The Wind Rises is the final film of animation great Hayao Miyazaki, one of the founders of Studio Ghibli. The project is different from many of his past films and animation in general because it’s a fictionalized biography of Jiro Horikoshi. Jiro was a Japanese plane designer known famously for the Zero Fighter that wreaked havoc on the US forces in the pacific theater. While the film alludes to the eventual consequences of his designs, its much more focused on Jiro’s passion for aeronautics and the difficulties of creating these planes in Japan where they still used Oxen to pull planes to the test runway.
The film employs a visual style that changes drastically based on location. Japan features many different locations, but the green grass and blue sky are maintained in focus except when the characters are in Tokyo. Compare this to a visit to Germany where the film’s colors become more bleak and grey which seems to represent the industrial boom and direction Germany was beginning to take before World War II. Then there is the style of Jiro’s dreams, which are colored with a beautiful display of pastels. The dream sequences also feature more classic cartoon like animation compared to the very detailed animation of the rest of The Wind Rises.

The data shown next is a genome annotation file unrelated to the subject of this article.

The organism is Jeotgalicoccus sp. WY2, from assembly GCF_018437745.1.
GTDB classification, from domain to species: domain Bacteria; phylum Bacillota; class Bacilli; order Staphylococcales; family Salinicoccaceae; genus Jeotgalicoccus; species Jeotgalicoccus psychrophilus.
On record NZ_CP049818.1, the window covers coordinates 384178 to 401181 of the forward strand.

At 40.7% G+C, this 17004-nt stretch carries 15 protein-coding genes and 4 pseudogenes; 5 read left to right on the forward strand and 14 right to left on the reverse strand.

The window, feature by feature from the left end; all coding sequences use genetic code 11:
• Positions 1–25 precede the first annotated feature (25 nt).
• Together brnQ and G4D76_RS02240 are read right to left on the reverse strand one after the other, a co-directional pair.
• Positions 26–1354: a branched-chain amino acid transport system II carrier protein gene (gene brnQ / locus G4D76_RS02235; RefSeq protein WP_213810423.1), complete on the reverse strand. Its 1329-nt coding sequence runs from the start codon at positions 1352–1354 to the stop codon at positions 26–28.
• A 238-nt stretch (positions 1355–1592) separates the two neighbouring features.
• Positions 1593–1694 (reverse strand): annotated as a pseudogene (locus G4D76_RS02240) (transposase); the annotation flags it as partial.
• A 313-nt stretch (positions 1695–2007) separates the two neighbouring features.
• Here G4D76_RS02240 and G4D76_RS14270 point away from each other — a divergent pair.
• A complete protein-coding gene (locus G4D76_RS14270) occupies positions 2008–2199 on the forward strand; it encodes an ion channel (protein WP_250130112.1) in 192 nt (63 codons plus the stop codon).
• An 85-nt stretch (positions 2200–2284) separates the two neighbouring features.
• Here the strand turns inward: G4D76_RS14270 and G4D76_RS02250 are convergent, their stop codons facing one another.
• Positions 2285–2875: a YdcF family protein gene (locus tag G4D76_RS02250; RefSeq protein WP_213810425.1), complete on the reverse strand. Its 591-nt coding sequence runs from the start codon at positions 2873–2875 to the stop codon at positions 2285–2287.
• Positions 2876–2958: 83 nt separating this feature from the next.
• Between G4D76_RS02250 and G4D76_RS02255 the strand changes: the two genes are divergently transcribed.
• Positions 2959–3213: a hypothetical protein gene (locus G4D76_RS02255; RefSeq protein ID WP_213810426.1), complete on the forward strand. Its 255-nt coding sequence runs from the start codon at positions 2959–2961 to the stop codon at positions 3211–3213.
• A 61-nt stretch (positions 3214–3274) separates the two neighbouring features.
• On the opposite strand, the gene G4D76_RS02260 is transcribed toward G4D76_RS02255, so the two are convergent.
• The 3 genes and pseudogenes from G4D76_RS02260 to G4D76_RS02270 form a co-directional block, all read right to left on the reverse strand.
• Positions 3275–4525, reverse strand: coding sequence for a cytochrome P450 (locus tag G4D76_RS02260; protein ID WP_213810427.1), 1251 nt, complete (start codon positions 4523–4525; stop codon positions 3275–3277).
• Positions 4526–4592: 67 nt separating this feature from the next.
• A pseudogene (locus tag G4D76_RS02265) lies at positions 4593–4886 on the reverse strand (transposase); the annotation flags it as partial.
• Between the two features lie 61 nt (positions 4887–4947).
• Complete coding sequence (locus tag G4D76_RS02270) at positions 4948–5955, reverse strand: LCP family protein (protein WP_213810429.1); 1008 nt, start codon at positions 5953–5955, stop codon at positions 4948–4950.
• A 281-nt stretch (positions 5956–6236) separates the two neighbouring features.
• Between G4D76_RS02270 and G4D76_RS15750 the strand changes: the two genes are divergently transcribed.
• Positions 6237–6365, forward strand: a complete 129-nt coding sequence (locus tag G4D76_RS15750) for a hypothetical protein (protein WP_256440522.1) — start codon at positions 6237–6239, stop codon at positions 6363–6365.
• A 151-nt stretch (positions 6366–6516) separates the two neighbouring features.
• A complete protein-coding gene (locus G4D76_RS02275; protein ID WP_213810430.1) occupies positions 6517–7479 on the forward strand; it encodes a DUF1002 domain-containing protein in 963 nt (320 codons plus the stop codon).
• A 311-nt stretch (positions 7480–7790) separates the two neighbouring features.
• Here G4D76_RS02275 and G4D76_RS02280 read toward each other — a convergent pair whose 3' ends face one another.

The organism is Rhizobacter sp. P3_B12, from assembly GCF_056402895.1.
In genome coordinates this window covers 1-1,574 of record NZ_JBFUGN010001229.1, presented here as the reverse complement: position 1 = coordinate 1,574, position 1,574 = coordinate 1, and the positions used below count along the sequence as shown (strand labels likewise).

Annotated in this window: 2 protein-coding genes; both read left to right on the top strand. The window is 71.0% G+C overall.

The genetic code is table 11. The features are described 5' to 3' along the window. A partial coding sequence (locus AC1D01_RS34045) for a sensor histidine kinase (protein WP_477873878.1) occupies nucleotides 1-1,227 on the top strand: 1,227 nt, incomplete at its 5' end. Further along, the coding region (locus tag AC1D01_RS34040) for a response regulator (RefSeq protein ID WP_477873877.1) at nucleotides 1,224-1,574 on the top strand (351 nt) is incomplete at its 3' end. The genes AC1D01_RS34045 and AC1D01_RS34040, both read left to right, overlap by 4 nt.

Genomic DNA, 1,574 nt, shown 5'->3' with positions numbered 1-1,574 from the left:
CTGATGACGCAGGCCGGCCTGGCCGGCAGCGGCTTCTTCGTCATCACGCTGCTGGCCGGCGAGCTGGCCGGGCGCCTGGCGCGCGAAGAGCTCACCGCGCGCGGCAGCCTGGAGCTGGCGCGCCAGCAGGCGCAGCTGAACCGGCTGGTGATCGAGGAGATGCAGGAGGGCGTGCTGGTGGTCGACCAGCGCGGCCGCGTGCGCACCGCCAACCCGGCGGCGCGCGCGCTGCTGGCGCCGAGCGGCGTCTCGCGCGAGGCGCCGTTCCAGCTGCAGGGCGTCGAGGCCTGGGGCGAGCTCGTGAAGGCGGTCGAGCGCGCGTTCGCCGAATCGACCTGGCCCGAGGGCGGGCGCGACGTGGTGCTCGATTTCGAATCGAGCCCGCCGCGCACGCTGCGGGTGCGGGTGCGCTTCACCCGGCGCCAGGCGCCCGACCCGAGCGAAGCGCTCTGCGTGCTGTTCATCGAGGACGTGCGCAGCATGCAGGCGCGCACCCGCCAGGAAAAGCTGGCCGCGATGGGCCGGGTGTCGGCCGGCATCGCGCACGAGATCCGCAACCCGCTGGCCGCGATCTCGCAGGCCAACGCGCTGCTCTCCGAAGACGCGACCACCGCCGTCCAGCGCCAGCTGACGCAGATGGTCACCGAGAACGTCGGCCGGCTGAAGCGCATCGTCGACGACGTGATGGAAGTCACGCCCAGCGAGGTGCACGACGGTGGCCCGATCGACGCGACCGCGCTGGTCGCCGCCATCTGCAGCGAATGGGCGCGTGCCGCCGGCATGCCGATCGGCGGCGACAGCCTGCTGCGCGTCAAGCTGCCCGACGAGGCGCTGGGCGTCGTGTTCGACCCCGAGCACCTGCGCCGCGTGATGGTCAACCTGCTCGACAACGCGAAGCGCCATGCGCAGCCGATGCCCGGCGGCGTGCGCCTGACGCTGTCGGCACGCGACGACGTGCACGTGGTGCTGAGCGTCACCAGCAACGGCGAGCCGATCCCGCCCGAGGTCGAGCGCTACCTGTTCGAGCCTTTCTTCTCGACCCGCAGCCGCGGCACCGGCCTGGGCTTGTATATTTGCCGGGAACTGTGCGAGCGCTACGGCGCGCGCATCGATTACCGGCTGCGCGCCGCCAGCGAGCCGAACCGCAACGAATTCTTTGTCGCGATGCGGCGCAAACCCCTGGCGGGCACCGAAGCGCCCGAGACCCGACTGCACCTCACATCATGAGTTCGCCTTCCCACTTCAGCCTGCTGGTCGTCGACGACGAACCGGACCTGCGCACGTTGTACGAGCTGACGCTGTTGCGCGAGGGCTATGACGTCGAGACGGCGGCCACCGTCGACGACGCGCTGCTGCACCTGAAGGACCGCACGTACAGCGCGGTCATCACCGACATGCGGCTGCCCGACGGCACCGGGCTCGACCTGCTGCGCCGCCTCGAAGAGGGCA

The dubbed U.S. version of the film was able to acquire good actors to voice the characters with Joseph Gordon Levitt voicing Jiro, and Elijah Wood and Emily Blunt also putting forth good performances as the two main supporting characters. The mesmerizing voice of Werner Herzog makes a small appearance as well. While I usually prefer to watch subtitled versions of foreign films, Disney and Studio Ghibli always do a good job finding talent for their dubs.
Overall the film was a joy to watch as it hits all the right notes. It has moments of romance, triumph, sadness, and at the end a major moment of retrospection.